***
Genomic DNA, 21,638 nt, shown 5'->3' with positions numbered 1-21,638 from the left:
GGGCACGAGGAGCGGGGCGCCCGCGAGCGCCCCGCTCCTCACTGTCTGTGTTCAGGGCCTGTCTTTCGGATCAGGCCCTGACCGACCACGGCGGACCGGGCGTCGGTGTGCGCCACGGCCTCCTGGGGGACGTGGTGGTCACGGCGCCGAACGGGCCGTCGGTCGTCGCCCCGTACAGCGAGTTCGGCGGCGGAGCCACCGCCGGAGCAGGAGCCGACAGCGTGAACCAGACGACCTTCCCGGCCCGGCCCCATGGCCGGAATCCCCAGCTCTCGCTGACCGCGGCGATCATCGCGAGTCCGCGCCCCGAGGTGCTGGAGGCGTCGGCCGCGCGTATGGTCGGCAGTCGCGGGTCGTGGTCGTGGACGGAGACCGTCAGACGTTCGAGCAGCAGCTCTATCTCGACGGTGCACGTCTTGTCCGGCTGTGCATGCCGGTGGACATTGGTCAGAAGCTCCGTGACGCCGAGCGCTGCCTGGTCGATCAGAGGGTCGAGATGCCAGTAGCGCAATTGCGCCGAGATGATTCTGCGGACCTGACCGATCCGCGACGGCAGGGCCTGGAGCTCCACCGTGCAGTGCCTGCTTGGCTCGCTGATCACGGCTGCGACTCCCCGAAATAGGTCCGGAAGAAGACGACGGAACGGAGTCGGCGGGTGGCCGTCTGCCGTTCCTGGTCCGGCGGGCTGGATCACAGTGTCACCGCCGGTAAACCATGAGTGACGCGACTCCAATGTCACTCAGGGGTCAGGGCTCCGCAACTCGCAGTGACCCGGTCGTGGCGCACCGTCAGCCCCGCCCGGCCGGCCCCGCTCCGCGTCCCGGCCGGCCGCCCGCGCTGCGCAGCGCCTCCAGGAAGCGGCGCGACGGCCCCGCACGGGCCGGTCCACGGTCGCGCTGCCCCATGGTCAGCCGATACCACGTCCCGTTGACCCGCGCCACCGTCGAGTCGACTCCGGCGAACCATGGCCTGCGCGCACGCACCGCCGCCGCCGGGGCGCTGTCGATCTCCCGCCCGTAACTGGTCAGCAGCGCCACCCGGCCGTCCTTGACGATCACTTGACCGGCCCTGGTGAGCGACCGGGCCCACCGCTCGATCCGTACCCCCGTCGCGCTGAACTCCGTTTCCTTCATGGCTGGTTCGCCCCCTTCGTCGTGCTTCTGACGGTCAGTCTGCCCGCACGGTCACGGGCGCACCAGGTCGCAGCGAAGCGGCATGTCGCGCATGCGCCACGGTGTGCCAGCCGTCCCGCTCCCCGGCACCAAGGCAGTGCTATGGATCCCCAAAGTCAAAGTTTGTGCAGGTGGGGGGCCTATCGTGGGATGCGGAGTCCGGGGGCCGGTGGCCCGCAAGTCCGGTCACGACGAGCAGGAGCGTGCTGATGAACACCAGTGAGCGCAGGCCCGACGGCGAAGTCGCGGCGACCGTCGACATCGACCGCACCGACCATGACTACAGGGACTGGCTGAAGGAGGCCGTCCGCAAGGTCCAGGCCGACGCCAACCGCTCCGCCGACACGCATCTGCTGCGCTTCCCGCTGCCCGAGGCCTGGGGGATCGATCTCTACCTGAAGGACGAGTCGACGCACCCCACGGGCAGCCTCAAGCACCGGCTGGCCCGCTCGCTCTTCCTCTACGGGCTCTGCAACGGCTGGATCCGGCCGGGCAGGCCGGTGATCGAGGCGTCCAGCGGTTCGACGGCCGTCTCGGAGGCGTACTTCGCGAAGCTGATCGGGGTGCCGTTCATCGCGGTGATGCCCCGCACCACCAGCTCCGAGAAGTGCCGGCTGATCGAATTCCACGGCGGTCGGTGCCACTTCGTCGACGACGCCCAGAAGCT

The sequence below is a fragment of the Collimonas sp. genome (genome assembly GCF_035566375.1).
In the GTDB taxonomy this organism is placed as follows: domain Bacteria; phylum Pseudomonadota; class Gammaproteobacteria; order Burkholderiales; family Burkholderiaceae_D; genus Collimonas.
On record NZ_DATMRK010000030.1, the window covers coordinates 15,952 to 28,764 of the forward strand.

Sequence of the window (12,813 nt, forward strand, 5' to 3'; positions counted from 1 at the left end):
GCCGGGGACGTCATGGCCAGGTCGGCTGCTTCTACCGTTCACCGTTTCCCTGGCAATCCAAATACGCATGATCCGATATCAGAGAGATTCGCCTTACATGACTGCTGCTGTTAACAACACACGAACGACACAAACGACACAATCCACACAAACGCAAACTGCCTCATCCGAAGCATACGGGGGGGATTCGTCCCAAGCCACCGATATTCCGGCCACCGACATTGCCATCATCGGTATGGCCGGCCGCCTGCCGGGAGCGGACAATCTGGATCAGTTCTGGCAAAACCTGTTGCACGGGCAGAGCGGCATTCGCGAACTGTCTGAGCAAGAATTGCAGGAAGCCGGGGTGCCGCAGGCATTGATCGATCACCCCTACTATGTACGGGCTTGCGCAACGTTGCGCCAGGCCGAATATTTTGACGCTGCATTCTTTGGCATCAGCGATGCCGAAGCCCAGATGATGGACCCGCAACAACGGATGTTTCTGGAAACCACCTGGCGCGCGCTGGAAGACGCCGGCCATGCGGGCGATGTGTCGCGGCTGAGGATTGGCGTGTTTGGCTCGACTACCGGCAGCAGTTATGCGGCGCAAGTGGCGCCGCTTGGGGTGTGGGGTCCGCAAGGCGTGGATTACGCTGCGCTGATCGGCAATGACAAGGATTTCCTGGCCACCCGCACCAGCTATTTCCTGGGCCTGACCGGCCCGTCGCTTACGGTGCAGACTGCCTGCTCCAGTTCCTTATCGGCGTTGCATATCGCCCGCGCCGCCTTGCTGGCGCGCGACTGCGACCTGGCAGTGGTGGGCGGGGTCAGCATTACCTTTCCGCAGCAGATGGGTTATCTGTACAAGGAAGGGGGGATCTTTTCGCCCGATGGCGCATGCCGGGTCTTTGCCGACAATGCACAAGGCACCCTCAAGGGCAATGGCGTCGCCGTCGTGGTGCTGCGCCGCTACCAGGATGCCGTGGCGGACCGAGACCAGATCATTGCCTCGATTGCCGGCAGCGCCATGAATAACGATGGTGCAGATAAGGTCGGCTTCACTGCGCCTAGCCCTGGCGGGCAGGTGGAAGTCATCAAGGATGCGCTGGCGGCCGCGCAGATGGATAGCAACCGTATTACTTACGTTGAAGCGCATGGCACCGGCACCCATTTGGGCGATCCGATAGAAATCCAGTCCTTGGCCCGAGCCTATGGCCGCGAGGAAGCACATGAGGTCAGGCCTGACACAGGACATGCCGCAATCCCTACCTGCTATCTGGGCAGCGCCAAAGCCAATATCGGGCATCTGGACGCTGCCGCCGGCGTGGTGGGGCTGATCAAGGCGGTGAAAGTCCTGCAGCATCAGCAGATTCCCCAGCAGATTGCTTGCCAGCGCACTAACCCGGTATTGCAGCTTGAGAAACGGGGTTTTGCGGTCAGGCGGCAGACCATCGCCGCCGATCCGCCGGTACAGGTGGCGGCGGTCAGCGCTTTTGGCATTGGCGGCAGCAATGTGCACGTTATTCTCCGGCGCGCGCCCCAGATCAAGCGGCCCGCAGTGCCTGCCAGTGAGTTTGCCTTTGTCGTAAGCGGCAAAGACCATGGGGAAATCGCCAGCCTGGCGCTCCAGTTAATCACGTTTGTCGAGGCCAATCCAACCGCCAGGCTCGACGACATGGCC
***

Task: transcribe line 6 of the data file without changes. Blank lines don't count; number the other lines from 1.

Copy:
Sequence of the window (12,813 nt, forward strand, 5' to 3'; positions counted from 1 at the left end):